Many surgeons prescribe powerful painkillers to their patients following surgery to help patients manage pain and focus on recovery. However, opioid painkillers are highly addictive. Over the last year at Brigham and Women’s Faulkner Hospital, the multidisciplinary B-CORE Committee has been hard at work creating prescribing protocols and lists of alternate medications to avoid leading patients down the road to addiction. One area where much work has been done is in Brigham and Women’s Orthopaedics Center at BWFH.
As a department, the surgeons in Brigham and Women’s Orthopaedics Center at BWFH have adopted a multi-modal acute pain management algorithm. With the new system, each type of orthopaedic surgery was reviewed by the surgeons who perform them and the group came up with guidelines for how many pills should typically be prescribed for that procedure with the goal being to not prescribe patients an unnecessary number of pills.
“I think there is now a heightened awareness amongst our providers that we don’t need to be handling pain with more prescriptions. We should be setting expectations among patients and using other modalities to try to help with their pain management,” says Chief of Orthopaedic Surgery Dr. Brandon Earp. “This is one small way that we can help decrease the opioids out there and minimize the gateway point to opioid addiction.”
The team in the Foot and Ankle Service has taken this concept a step further. The group is currently conducting a study to determine how likely patients are to dispose of their excess opioid pills correctly. “My colleagues and I try to be very responsible about what we do prescribe and we talk to our patients about the risks,” says Dr. Christopher Chiodo, Chief of the Foot and Ankle Service. “But we can’t know for sure how a patient will react to the medications we prescribe or what they will do with any leftovers they might have. We certainly don’t want these highly addictive drugs sitting in medicine cabinets.”
The group has long felt that proper drug disposal can be a chore for patients with excess pills after surgery. Many cities and towns don’t offer a convenient location or time to drop off unused drugs and flushing drugs down the toilet can be harmful to the environment. Dr. Chiodo and his research assistant Lia Keyser wanted to give patients an easier option and show them how to use it. Keyser set to work and found a company that manufactures bags in which medications can be deactivated. The Deterra Drug Deactivation System allows patients to simply place their unused pills in a bag, add water and quickly deactivate the medications in the pills. The bag can then be disposed of in a landfill without any adverse effects on the environment.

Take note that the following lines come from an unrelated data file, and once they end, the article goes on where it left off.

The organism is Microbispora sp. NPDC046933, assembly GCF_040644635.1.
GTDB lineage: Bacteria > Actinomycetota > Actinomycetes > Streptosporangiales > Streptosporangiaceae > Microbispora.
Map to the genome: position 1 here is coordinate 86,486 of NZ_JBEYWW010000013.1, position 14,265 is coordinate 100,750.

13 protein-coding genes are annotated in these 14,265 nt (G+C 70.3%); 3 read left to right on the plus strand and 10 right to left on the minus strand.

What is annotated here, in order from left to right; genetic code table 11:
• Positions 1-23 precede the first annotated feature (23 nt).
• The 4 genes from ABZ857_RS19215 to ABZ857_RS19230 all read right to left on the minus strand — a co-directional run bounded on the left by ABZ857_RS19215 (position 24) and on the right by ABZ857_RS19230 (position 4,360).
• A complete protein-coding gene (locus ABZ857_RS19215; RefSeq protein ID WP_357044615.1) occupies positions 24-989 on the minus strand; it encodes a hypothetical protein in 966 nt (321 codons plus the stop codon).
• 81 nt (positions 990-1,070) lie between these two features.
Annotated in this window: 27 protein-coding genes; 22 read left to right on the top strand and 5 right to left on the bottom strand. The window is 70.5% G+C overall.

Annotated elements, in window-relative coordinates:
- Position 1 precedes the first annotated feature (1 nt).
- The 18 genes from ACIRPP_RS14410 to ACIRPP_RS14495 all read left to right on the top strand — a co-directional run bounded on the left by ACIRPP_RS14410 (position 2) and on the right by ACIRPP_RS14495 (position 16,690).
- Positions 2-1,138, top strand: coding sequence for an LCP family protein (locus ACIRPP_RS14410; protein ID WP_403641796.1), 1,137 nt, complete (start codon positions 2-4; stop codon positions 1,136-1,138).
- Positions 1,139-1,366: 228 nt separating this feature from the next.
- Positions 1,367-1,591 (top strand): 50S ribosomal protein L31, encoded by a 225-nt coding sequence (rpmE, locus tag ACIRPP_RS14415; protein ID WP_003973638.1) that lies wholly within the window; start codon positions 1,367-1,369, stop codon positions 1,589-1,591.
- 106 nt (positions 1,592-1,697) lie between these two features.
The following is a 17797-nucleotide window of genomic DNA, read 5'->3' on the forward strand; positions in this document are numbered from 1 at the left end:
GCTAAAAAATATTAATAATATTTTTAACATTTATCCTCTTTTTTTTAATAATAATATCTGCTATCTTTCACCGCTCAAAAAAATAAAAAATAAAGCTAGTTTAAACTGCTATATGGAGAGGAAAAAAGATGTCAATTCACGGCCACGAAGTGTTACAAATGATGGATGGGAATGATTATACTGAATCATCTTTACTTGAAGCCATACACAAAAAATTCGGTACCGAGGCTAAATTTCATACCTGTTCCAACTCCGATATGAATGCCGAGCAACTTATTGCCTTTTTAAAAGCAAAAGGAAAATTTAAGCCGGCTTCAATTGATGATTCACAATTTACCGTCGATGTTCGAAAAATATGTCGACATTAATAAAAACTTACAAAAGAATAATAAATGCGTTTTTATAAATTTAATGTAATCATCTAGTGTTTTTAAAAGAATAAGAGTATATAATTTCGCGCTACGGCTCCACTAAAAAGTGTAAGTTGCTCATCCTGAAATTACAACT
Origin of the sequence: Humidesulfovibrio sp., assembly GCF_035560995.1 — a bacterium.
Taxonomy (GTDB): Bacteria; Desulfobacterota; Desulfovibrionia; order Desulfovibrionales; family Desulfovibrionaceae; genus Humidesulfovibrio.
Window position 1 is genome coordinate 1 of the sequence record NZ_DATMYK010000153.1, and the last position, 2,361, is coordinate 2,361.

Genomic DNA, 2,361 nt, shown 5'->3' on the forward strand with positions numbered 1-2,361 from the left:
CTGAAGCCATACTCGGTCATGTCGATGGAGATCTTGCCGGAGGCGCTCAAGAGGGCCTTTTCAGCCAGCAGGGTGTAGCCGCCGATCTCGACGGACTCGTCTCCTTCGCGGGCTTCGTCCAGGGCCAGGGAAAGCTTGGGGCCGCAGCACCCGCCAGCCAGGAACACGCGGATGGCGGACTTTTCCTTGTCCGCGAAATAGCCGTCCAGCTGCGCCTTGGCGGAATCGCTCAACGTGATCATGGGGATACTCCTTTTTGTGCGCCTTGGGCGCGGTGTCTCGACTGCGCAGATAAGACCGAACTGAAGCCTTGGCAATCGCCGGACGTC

“We thought it would be great if, when we give a patient an opioid prescription, we can also provide them with a device in which they can neutralize and dispose of the medication,” says Keyser. “I’m currently enrolling patients to determine how apt they are to use such a device.”
After seeing the early results of Keyser’s study, Dr. Chiodo is convinced and has decided to provide the Deterra Drug Deactivation System to all his patients who he prescribes opioids.
But this is just the first step in what could be a much bigger project. In the future, Dr. Chiodo and Keyser hope to make the product more widely available across BWFH and perhaps even across the state. It’s a small project begun here at BWFH that can hopefully have much more far reaching effects.
Looking for more news from BWFH? Go to News to find articles about health, updates to our programs and services and stories about staff and patients.
Go to News